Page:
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Last Updated: Monday, 23 April 2007, 06:28 GMT 07:28 UK
N Korea: Your questions answered
The BBC's Seoul correspondent Charles Scanlon has recently returned from a visit to North Korea.

Here he answers some of the questions you asked about his trip.


How do North Koreans feel about their leader? I wonder if they have access to information about the outside world, especially the West?
Ankur Gadi, Tokyo

It's impossible to detect anything but reverence and awe for the leader and his father.

I was told more than once that they are one and the same - the founder Kim Il-Sung seems to have morphed into his son Kim Jong-il in the popular mind.

Kim Jong-il is portrayed as a caring, nurturing figure who looks after the needs of his people.

North Koreans can appear urbane, witty and self aware - but everything changes when they talk about the leadership. The reverence appears to be sincere.

Mass games
Charles Scanlon: I saw no hint of any rebellious sentiment
The people seem much more aware of the outside world than they were 12 years ago, when I first visited the country. They know that South Korea is much richer and they know about economic development in China.

Behind the rhetoric and fear, it's possible to detect a grudging respect for the United States. One military officer asked me what had to be done to improve relations with the US.

As for Britain - an immigration officer spontaneously shook my hand on a trip last year when he saw my British passport. Could he have been a Manchester United fan? Or perhaps an admirer of Tony Blair's leadership style? Like everything in North Korea, it's hard to know.

What keeps the regime going? Is it fear, brainwashing or nationalism? Are things changing? Is China influencing events - or showing North Koreans that there is another way?
Joe Gill, Brighton, UK

All of the above I would think. It's impossible to overstate the importance of nationalism. North Koreans are brought up to believe that they are uniquely virtuous - that the outside world is malevolent and potentially aggressive.

The regime plays on the sense of national victimhood. Korea was colonised by Japan and the North was virtually obliterated by American bombing during the Korean War.

Citizens are taught that Kim Il-Sung gave the country back its pride and independence.

The Americans are blamed for all misfortunes; the division of the peninsula, economic hardship and continuing military tension.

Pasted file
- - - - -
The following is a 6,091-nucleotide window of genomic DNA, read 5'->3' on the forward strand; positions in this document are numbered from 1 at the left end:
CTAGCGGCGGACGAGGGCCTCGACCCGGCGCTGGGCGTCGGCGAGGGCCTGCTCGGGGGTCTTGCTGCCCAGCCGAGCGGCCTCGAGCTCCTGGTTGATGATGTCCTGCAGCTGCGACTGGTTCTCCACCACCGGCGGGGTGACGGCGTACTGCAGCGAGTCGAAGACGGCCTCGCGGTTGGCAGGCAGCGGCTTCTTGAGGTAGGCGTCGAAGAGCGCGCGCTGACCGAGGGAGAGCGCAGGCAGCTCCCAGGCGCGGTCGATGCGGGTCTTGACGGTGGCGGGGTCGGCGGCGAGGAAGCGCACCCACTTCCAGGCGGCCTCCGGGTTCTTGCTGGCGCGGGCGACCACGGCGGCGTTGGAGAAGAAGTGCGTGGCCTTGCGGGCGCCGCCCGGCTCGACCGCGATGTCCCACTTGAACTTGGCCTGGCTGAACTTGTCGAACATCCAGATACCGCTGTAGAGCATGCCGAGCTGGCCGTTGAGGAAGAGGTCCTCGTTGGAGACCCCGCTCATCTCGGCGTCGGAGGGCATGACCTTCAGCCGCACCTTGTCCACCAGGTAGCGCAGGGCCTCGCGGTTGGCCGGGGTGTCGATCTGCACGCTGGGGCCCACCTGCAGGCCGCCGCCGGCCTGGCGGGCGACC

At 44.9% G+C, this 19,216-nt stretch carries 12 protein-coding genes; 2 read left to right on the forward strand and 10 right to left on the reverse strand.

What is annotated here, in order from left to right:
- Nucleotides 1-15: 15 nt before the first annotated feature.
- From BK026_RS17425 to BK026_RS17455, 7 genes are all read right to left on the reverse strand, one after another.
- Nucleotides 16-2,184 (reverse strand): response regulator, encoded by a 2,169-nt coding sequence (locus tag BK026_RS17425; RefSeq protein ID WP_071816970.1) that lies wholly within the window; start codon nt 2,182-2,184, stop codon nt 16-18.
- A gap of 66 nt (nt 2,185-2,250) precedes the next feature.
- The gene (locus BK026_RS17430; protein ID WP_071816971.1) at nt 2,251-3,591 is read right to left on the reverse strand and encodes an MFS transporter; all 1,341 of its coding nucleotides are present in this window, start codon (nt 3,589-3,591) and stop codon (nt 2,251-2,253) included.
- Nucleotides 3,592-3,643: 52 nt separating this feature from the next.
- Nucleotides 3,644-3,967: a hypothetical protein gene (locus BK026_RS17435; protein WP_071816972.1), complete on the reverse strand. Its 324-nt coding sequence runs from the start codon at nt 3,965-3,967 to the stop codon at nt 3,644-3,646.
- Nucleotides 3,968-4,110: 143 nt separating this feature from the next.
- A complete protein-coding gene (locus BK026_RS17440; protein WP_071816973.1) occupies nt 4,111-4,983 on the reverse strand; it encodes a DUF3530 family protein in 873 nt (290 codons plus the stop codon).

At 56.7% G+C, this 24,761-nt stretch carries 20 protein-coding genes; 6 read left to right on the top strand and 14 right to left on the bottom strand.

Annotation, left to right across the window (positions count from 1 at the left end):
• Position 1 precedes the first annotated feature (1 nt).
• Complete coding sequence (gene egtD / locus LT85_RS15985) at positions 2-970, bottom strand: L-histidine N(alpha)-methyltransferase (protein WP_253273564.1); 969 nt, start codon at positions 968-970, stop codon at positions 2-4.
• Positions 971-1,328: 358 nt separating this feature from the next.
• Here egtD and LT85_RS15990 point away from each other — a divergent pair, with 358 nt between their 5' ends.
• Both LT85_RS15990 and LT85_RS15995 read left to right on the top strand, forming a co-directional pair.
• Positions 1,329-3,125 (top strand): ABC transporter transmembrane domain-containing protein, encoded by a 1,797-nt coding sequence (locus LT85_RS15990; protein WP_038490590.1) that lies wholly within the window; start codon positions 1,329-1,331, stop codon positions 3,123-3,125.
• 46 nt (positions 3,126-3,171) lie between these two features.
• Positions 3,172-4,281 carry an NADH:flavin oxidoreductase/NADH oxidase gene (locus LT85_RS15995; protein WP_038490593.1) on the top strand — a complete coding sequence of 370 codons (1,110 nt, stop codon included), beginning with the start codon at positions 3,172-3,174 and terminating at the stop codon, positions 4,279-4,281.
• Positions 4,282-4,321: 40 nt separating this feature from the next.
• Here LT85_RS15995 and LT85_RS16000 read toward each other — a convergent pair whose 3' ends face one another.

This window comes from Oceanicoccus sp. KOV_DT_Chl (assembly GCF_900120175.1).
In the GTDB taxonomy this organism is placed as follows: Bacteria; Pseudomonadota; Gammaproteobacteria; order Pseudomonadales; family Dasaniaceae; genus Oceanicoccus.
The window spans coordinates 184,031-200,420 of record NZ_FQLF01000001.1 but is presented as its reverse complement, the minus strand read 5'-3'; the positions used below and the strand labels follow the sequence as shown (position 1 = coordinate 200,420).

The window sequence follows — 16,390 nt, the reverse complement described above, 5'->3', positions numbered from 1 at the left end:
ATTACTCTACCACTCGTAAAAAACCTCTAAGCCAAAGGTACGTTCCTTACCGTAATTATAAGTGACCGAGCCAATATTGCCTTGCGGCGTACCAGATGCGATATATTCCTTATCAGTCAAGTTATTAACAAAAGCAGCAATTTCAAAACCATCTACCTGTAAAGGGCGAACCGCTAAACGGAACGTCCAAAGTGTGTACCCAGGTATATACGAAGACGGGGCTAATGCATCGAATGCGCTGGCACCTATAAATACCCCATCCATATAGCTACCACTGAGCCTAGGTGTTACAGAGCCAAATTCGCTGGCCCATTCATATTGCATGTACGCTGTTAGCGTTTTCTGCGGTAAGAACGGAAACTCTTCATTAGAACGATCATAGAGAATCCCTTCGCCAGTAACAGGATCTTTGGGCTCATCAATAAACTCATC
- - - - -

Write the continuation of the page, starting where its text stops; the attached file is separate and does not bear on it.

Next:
China is trying to tempt the leadership with visions of economic reform. Kim Jong-il makes the occasional trip to China, but there's no sign of a conversion to a market economy.

Were you able to see a loosening of tight government controls on the economy through small, privately owned businesses? Is the government allowing such businesses to exist, or is it merely a farce?
Richard Polonia, St Charles, US

My government-appointed minders did everything they could to keep me away from the free markets. But I did see much more commercial activity than I saw a decade ago.

There are small shops and stalls and more restaurants. Foreign residents say the markets are packed with consumer goods from China.

The government avoids the word "reform" and doesn't seem proud of market activity
There's a new class of people with access to foreign currency, who are clearly prospering. There are more private cars on the road, and many more bicycles - especially outside the capital.

Resident foreigners say rice is being sold in the markets again, despite a ban imposed two years ago. One even saw South Korean videotapes being sold.

The markets have been officially sanctioned since 2002. It seems to have been the government bowing to reality, rather than a conscious attempt at economic reform.

The government avoids the word "reform" and doesn't seem proud of market activity.

Did you have an opportunity to meet or even see regular people in the street? If so, did they seem unhappy, discontent or aware that their society may be slightly different to the outside world?
Simon, Seoul, South Korea

On this trip I was not able to speak to ordinary people on the street. The minders tried to prevent it and people shied away. Only officially sanctioned guides and some military officers would speak for the camera.

People higher up in the social hierarchy were quite happy to chat and were relaxed and informal. They did not want to speak into microphones however.